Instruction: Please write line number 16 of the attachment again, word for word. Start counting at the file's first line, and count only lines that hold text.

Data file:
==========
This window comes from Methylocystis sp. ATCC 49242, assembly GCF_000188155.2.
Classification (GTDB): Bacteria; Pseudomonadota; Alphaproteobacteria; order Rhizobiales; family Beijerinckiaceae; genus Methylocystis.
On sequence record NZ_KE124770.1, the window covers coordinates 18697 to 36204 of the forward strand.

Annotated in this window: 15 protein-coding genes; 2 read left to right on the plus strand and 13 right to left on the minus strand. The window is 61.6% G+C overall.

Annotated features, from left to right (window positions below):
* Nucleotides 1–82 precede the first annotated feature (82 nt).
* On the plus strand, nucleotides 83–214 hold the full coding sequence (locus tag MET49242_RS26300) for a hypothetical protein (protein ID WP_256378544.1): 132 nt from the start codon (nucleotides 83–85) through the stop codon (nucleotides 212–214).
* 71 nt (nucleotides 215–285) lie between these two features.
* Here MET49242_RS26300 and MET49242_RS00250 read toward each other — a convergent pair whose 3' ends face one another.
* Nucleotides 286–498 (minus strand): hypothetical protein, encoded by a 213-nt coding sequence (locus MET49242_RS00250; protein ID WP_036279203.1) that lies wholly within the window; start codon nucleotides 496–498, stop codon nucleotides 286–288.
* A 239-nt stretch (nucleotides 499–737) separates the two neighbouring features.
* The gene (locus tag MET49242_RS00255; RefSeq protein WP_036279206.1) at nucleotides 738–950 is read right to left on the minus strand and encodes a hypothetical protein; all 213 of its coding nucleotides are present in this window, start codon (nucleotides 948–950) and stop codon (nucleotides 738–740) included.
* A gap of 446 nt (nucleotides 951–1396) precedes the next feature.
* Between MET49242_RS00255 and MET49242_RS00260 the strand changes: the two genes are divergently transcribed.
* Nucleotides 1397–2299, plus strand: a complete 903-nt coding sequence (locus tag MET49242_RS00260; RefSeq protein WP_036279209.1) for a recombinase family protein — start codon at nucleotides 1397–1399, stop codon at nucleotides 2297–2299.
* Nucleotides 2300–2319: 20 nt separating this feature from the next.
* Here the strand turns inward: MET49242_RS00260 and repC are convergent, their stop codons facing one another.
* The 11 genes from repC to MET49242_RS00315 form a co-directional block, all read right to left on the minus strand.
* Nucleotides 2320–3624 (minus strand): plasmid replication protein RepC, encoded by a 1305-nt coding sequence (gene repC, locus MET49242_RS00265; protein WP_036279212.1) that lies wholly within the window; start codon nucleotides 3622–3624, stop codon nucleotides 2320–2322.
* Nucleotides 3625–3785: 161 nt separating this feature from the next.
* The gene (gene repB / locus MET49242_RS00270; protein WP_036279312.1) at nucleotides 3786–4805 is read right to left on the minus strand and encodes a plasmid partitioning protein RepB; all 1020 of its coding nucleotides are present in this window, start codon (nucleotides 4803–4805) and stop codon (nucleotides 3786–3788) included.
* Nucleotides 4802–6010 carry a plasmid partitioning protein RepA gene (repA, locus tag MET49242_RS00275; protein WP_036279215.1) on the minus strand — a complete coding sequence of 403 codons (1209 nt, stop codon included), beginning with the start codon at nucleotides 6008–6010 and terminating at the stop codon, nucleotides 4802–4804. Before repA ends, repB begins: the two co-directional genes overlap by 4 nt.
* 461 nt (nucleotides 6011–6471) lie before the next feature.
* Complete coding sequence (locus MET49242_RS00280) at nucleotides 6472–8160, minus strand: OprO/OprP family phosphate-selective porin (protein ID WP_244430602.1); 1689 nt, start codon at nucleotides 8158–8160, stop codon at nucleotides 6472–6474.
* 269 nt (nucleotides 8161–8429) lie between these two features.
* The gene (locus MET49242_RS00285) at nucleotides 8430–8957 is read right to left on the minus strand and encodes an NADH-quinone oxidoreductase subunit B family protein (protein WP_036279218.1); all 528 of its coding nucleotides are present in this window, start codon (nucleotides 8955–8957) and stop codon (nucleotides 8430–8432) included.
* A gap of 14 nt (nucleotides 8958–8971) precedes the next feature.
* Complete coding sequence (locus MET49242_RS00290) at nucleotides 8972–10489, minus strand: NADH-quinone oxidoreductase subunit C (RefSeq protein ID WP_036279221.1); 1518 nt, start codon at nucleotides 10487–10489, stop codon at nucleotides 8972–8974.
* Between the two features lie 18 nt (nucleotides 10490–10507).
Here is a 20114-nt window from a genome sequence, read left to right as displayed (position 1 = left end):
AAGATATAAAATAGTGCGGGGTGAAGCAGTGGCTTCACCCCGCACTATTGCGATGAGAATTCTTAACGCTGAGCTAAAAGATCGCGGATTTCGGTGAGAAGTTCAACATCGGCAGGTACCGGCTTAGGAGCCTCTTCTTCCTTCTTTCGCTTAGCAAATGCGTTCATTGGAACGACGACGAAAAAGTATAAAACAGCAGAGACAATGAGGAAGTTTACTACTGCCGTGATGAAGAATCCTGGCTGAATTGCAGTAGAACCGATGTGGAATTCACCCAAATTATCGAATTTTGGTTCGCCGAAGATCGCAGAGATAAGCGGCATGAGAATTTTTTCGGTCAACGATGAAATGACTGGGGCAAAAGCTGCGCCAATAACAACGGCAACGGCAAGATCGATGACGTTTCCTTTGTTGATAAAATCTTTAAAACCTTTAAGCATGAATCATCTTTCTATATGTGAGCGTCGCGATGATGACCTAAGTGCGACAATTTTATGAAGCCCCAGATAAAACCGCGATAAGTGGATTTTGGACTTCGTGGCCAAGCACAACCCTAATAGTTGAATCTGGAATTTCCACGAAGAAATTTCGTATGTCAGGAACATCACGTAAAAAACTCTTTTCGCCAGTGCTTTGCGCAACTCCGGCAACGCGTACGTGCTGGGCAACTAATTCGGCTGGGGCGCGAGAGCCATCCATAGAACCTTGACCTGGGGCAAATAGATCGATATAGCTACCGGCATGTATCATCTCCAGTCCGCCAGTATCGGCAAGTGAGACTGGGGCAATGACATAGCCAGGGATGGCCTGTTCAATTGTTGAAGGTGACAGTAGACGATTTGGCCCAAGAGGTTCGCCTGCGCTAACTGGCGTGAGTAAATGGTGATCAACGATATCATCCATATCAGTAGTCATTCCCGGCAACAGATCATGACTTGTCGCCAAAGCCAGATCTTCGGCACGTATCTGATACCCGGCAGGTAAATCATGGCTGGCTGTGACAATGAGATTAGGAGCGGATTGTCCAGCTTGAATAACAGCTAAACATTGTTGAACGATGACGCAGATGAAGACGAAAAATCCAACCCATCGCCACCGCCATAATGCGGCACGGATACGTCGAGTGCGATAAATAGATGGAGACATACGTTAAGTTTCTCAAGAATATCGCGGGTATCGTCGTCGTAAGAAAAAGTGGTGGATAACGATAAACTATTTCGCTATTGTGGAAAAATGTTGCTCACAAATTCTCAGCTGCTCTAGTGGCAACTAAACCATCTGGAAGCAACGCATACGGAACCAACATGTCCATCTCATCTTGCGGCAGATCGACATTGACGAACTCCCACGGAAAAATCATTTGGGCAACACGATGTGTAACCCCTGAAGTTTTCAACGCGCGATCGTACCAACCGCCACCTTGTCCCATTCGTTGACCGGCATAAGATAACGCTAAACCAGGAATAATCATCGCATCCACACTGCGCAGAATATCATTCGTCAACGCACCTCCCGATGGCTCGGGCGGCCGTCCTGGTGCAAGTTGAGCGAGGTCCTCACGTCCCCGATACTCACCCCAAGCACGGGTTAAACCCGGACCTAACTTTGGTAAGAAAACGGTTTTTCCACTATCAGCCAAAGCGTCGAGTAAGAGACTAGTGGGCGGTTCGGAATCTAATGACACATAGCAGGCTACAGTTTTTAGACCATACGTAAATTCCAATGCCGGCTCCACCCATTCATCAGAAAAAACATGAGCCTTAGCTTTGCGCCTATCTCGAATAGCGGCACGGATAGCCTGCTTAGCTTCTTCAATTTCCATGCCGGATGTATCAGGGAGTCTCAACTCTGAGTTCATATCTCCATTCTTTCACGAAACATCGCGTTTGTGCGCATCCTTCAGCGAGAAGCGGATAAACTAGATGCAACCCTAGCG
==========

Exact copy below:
* Nucleotides 2300–2319: 20 nt separating this feature from the next.